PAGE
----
Climate Change and Social Inequality

Added: 05-20-2020

Offering three arguments supporting their claims, the authors outline how climate change has a greater adverse effect on already disadvantaged populations within countries, and suggest that this effect can be extrapolated across countries. They posit that adverse climate effects increase systemic inequalities because of higher exposure, greater vulnerability to the effects, and fewer coping and recovery strategies in these populations.

poverty social impact inequality resilience disadvantaged people working conditions privilege environmental justice climate change

Type Reading Time Author Date Source
document 50 minutes JOHN WINKEL; S. NAZRUL ISLAM 10-01-2017
Type Reading Time
document 50 minutes
Author Date
john winkel; s. nazrul islam 2020-05-20 00:00:00 UTC
Key Takeaways
  • Disadvantaged and minority groups are disproportionately negatively affected by the global climate change crisis. 
  • This paper highlights three overarching themes that lead to a cycle of decreased resilience to climate change effects in disadvantaged people and communities who are: frequently more exposed at home and work, more susceptible to negative consequences, and less able to muster the resources required to recover from damage. 
  • Inequality across a country’s population generally leads to increased inequities during recovery from an adverse climate event or management of ongoing climate change impacts.


 S. Nazrul Islam and John Winkel have analyzed numerous studies in order to summarize the broader and asymmetrical negative effects of climate change based on “social inequality,” a term they use to cover all of the “different types of within-country inequalities.” Noting that early climate change discussions focused on the environmental effects of climate change and later grew to encompass the effects on society, their goal is to now provide a framework for discussing and addressing the direct and indirect effects of climate change on inequality.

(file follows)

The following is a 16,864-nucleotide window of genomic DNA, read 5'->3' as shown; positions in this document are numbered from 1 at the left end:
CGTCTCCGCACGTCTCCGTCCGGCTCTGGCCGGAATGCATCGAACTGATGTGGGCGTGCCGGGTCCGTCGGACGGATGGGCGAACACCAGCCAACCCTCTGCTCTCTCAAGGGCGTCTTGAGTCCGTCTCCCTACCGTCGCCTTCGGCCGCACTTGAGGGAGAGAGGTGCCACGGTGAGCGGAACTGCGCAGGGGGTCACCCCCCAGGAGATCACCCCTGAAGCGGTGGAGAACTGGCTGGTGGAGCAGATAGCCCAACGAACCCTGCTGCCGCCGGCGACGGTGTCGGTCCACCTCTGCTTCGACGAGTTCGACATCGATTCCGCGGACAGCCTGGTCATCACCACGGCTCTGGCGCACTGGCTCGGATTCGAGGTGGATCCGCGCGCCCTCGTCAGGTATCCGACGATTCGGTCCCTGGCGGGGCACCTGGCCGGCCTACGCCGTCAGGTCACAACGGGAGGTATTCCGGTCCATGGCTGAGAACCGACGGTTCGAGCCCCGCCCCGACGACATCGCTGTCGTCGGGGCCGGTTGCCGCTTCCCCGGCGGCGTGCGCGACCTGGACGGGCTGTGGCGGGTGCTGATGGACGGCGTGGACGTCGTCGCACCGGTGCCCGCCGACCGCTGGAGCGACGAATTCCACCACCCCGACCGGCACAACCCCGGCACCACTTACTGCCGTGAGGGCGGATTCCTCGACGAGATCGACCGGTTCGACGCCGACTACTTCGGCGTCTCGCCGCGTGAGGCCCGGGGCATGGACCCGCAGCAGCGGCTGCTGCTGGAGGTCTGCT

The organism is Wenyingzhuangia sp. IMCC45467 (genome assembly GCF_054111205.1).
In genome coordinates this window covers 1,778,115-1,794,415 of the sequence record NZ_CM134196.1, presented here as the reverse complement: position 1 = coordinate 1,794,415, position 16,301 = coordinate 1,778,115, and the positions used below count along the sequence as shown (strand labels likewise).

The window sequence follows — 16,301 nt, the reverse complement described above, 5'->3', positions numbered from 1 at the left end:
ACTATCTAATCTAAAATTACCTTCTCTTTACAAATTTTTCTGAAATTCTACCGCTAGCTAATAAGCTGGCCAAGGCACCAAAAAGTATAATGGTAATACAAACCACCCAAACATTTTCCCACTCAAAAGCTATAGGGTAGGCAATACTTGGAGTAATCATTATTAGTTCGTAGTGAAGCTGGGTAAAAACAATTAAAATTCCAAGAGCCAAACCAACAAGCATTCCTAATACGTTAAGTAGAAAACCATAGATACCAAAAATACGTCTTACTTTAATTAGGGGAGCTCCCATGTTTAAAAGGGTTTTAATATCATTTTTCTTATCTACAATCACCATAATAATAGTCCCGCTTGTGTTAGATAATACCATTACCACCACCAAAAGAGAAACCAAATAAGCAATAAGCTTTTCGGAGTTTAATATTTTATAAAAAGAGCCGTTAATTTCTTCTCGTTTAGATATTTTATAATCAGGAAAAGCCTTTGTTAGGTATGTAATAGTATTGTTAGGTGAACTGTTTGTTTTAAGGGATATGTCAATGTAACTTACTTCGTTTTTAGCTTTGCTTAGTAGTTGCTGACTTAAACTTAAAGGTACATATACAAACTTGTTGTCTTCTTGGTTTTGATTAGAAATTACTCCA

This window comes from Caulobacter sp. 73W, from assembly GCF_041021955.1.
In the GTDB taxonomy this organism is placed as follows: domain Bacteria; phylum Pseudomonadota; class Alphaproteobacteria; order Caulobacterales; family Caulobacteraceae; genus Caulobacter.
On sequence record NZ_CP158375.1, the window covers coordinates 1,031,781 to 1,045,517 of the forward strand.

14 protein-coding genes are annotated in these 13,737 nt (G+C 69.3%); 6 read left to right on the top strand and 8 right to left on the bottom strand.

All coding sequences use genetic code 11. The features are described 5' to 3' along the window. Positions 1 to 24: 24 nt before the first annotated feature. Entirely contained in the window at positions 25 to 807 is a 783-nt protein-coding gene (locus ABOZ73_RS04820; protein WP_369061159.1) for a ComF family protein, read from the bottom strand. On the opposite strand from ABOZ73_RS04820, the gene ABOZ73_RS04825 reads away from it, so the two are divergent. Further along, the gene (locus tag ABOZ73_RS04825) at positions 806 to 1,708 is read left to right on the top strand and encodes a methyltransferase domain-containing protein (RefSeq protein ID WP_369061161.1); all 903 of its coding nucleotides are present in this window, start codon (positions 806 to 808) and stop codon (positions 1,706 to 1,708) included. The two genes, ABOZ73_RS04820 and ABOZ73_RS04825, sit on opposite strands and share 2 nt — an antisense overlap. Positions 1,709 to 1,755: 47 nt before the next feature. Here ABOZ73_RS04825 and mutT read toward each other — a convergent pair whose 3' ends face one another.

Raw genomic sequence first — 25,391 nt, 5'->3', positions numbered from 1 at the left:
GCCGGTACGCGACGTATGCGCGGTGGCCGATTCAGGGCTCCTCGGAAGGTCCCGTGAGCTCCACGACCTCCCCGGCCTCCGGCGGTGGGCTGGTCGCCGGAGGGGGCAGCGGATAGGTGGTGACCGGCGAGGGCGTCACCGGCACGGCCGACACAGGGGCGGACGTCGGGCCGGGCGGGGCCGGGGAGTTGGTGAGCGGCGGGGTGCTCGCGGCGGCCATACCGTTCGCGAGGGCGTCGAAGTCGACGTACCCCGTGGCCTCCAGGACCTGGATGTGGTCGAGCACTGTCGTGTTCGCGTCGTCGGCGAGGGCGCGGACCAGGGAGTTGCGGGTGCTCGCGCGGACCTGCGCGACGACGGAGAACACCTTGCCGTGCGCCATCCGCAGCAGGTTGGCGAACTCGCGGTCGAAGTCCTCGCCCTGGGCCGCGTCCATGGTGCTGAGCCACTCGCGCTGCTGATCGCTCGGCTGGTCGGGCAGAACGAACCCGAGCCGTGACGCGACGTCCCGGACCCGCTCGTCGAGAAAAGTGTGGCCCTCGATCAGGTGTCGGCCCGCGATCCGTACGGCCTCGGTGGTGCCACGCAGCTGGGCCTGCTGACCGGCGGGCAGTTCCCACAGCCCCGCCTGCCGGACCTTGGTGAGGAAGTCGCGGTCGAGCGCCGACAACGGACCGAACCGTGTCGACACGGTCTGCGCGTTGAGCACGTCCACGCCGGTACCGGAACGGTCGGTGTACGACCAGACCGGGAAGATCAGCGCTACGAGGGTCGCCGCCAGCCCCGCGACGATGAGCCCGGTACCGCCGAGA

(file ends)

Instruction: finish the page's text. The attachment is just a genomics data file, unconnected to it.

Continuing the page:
This framework establishes three major “channels” by which climate hazards disproportionately affect underprivileged people, generating a cycle that seems to increase the negative impact based on social inequalities. These include the following: 
  • Unequal “exposure” to climate change effects both at home and in the workplace, 
  • Inequality in “susceptibility” to these effects, 
  • Differences in the “ability to cope with and recover from the damage.” 
Disadvantaged people and communities are shown to be more adversely affected, and each “channel” exacerbates the effects of the others in a vicious cycle of reinforcement. 

The paper covers multiple different types of societal inequalities and examples of how they play out in reality, and includes examples of age, gender, racial and ethnic, geographic, political, and occupational differences. It bases its conclusions mainly on studies of within-country inequality. The authors suggest that this framework should be used to help direct research, guide conversation and policy, and, most importantly, focus the discussion on the unequal effects of climate change. While this paper focuses on within-country research, there are also obvious disparities between countries in terms of all the inequalities listed above. The authors then extrapolate about how this framework could be used to study across-country inequalities and how to address these inequalities along with climate change mitigation in a synergistic way.